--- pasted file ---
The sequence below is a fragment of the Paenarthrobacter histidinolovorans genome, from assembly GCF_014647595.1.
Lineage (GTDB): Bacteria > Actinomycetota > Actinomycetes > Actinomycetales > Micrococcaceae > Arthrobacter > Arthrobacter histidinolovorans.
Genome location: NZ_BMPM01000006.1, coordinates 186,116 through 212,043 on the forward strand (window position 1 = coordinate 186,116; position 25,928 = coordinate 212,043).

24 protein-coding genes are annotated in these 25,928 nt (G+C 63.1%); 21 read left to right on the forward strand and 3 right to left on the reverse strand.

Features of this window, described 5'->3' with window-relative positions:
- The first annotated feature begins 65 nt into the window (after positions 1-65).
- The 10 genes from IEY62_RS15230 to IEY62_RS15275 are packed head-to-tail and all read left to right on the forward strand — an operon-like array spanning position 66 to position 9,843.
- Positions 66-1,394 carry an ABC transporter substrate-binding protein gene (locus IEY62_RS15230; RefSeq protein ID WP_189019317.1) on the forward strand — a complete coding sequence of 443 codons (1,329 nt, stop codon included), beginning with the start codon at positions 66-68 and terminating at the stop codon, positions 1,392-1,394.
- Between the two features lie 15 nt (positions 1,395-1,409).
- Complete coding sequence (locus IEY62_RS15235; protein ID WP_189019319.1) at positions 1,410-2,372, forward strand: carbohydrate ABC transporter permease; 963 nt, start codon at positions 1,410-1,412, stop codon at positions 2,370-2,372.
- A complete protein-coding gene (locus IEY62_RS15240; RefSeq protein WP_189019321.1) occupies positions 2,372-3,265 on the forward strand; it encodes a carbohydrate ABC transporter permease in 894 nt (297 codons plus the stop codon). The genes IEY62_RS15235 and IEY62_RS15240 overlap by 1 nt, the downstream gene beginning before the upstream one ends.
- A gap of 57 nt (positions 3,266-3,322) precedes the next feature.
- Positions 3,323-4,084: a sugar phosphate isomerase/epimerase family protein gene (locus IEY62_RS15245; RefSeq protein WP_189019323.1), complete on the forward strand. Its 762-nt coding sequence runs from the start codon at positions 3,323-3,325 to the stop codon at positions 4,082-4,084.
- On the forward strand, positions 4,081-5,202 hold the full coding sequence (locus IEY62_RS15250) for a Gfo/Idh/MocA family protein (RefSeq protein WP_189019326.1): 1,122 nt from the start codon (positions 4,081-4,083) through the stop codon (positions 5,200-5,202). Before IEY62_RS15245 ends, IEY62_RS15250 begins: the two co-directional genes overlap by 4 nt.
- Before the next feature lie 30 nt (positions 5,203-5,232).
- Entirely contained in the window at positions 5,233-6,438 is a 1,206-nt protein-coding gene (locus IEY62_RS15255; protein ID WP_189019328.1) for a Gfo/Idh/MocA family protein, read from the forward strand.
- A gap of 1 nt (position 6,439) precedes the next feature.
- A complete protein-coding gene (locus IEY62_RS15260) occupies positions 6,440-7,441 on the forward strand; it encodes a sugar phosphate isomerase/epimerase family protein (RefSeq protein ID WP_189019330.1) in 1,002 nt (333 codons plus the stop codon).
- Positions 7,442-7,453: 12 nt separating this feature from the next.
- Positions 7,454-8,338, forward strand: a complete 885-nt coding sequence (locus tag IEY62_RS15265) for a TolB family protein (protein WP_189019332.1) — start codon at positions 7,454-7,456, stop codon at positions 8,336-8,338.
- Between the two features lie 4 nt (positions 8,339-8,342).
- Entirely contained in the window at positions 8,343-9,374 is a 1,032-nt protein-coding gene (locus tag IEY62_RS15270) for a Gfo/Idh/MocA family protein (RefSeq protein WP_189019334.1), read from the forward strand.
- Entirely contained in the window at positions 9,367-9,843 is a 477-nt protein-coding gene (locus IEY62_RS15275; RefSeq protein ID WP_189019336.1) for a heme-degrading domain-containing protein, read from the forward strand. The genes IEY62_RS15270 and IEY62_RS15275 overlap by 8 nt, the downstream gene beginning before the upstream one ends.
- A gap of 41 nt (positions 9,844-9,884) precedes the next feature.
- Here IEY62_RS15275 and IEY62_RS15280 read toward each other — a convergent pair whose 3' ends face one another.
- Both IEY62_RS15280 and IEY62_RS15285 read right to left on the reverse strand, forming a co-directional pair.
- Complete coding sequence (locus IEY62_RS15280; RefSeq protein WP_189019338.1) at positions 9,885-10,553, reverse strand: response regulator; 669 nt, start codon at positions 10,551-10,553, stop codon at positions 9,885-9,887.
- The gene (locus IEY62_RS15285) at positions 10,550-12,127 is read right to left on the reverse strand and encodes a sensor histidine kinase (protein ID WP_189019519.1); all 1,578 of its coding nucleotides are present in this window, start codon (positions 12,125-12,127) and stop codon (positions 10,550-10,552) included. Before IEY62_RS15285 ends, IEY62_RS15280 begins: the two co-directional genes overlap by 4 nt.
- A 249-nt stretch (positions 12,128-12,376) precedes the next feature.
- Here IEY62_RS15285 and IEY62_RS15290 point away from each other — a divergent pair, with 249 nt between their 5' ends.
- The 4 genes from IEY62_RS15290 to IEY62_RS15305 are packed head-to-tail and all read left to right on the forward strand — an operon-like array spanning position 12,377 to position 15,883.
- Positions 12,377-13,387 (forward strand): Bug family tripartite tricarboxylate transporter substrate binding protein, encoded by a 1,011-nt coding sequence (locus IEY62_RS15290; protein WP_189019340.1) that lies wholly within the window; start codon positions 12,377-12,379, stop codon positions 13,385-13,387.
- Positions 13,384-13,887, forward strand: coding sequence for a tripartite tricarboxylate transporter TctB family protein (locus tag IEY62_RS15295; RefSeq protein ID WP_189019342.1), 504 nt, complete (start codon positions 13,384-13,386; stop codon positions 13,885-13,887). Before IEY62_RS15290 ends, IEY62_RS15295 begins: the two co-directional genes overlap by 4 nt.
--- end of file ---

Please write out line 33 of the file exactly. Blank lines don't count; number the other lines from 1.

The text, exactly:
- Positions 13,384-13,887, forward strand: coding sequence for a tripartite tricarboxylate transporter TctB family protein (locus tag IEY62_RS15295; RefSeq protein ID WP_189019342.1), 504 nt, complete (start codon positions 13,384-13,386; stop codon positions 13,885-13,887). Before IEY62_RS15290 ends, IEY62_RS15295 begins: the two co-directional genes overlap by 4 nt.